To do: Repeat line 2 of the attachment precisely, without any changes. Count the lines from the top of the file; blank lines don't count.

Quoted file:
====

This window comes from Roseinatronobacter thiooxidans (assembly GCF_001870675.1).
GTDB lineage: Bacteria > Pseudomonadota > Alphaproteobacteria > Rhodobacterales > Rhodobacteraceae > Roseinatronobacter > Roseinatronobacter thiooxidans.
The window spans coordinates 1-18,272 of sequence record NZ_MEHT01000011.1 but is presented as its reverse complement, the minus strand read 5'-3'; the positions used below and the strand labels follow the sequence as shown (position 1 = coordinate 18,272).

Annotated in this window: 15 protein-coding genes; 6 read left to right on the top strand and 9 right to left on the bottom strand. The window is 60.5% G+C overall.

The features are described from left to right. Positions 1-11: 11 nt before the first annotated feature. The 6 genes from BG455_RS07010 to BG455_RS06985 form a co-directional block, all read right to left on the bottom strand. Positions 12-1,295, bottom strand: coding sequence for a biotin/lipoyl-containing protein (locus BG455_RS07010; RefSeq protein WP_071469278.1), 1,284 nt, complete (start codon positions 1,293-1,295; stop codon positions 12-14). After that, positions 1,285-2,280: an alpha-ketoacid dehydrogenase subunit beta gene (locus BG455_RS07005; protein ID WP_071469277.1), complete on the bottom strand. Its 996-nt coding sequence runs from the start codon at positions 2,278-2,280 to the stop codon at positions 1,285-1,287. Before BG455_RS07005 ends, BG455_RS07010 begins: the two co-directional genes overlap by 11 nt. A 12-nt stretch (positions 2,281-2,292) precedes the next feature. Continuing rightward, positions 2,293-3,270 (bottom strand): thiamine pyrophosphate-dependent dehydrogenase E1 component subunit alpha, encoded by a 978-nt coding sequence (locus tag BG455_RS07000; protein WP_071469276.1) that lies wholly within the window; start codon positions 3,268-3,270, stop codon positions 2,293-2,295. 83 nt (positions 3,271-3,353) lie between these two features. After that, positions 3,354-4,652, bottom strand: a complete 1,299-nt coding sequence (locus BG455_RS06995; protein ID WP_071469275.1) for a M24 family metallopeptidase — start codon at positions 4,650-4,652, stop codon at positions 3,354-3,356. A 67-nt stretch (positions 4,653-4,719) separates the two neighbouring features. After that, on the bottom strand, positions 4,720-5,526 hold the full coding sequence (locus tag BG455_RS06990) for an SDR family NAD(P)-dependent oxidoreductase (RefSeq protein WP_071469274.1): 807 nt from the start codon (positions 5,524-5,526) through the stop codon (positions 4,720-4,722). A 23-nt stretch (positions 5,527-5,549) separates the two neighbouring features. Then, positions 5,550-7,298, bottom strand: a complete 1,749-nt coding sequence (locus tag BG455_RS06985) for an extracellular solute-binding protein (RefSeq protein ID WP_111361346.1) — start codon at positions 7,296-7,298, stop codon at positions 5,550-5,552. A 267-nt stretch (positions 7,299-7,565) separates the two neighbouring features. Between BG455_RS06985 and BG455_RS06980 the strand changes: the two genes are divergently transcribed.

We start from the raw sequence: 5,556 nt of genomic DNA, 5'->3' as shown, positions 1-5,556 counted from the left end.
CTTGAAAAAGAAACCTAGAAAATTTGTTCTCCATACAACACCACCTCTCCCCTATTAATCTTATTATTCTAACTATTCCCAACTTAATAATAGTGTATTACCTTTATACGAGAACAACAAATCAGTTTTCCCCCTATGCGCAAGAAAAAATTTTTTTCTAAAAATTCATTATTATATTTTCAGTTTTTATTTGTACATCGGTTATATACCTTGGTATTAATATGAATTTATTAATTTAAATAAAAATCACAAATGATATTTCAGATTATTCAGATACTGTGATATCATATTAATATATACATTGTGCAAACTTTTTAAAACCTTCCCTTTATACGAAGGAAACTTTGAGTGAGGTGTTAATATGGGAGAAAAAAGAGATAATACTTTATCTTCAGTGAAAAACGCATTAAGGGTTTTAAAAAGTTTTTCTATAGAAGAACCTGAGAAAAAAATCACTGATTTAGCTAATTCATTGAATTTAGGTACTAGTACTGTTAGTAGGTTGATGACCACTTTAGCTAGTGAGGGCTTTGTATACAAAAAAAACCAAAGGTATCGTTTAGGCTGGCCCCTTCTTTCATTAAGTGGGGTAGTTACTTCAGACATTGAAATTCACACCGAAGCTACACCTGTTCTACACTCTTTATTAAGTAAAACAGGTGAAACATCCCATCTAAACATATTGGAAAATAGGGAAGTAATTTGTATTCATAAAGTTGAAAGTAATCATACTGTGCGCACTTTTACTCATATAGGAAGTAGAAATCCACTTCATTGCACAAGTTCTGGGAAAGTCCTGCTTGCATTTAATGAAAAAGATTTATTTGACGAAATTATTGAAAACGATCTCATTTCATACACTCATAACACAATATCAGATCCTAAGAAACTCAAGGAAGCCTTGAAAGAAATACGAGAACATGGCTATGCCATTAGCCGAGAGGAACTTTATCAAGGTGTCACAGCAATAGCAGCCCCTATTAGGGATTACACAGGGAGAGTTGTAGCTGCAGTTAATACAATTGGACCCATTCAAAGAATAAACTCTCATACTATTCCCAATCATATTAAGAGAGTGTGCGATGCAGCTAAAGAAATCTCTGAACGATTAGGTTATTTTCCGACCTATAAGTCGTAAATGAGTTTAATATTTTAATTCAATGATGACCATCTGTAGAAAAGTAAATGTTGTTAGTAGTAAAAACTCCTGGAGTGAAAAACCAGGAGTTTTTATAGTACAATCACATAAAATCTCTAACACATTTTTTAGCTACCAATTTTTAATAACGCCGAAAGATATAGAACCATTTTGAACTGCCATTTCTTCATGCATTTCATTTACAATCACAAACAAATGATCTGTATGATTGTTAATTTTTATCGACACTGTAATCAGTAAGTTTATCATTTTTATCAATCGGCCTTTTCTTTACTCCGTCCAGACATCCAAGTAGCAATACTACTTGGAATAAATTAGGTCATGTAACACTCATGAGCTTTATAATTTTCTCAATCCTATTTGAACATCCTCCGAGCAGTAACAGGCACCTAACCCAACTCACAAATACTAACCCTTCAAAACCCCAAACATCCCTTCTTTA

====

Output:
GTDB lineage: Bacteria > Pseudomonadota > Alphaproteobacteria > Rhodobacterales > Rhodobacteraceae > Roseinatronobacter > Roseinatronobacter thiooxidans.